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The ignition coil is part of the distributor assembly, and must be replaced as a unit. Please refer to Distributor, Removal and Installation for the procedure.
I don't believe that this is your problem I would suggest that you take a look at the crankshaft position sensor, rather than the coil (which is the distributor).
Remove the CKP sensor from the vehicle.
Visually inspect the sensor for signs of chipping or cracking, especially at the tip facing the flywheel.
Connect ohmmeter leads between the sensor terminals.
Compare the resistance with the following values:
1996-98 vehicles: 432-528 ohms at 77°F (25°C).
1999 vehicles: 166.5-203.5 ohms at 68°F (20°C).
2000 vehicles: 512-632 ohms at 68°F (20°C).
If the readings are outside of specifications, replace the sensor.
Ohmmeter connections for CKP sensor testing
CKP sensor location
You may have some trouble seeing it as it is a little lower than what it appears to be in that picture.
Emission and electronic engine control component locations-1999-00 3.3L engines
Did you try looking from the bottom?
Like I said it sits lower than what appears on the picutres. They all show top view, while the sensor is low, it's very low.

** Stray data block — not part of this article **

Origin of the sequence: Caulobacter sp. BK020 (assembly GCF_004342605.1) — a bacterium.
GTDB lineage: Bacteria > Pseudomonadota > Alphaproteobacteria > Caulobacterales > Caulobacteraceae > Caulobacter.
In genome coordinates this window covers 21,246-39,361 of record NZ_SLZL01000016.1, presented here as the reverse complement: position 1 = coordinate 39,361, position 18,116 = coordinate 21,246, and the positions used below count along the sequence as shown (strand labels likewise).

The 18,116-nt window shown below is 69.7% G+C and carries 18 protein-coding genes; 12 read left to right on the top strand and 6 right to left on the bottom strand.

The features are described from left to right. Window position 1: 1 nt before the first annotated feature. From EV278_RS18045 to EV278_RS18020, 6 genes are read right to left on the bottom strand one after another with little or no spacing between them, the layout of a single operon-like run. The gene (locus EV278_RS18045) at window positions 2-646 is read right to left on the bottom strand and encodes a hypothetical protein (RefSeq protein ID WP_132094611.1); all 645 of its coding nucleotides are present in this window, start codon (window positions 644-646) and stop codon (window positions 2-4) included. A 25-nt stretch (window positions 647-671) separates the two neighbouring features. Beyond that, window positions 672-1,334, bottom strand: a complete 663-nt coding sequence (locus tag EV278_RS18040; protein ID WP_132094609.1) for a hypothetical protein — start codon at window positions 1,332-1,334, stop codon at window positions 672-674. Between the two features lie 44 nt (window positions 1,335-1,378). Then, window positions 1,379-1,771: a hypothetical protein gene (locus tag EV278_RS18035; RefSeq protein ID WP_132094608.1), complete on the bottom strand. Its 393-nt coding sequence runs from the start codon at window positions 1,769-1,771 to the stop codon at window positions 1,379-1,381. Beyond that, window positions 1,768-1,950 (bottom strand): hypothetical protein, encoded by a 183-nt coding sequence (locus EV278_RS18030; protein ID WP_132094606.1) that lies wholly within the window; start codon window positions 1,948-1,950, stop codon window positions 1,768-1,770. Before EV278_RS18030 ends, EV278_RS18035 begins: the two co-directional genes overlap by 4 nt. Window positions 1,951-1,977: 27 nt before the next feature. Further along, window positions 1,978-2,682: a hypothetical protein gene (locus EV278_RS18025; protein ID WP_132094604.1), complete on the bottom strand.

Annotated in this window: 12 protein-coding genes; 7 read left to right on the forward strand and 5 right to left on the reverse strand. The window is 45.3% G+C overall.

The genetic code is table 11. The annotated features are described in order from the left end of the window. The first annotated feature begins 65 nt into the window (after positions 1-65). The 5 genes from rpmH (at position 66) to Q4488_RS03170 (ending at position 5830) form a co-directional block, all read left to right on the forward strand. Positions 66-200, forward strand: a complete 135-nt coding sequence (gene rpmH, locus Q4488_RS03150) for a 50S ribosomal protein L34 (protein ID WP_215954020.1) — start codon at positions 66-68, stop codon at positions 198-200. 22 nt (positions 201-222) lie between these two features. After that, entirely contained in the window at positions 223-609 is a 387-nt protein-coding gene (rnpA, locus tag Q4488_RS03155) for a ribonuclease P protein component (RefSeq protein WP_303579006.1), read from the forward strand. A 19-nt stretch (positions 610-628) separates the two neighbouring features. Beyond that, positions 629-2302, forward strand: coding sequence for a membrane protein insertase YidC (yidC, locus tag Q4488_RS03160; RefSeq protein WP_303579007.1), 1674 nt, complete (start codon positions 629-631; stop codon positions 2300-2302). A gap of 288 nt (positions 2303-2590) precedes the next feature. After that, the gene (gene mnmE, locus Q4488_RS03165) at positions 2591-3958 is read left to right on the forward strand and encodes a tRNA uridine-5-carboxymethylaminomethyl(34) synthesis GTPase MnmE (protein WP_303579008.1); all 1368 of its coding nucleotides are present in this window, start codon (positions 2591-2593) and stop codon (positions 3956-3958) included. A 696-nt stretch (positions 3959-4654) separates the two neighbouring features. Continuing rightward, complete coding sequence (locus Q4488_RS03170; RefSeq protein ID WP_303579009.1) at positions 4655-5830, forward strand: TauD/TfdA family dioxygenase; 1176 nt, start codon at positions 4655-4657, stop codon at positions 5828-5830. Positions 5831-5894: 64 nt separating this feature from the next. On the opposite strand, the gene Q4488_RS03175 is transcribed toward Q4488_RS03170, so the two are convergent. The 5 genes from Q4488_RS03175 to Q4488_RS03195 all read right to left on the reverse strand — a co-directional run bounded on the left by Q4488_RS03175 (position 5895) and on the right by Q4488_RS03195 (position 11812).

Even if you had a new model that picutre is for the 1999-2000.
From the bottom look at the flywheel and I am sure you will spot the sensor.
Yes, I am fairly certain that is your problem. I would not waste my time with changing the distributor. If it was the distributor you would notice it throughout, not only when warmed up.
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Well, you may want to check the sensor make sure its mounted right. I dont think it's the other two, I do blieve they came on due to the misfire.
Also the P1336 is a Crankshaft/Camshaft position code, and I hate to tell you this but yoru camshaft position sensor is a part of the distributor as well.
Well if the Crankshaft sensor is okay then you need to move on to the camshaft positions sensor (distributor) or have a freeze data done on the car to findout which sensor is giving wrong output.
Here is the code that's in question.
CKP = Crankshaft Postion Sensor
CMP = Camshaft Position sensor
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Yes you need to have a freeze data or live data test done to isolate which circuit is giving low output. You have three codes, you need to find out if the sensors are bad or if they are triggered all by one sensor.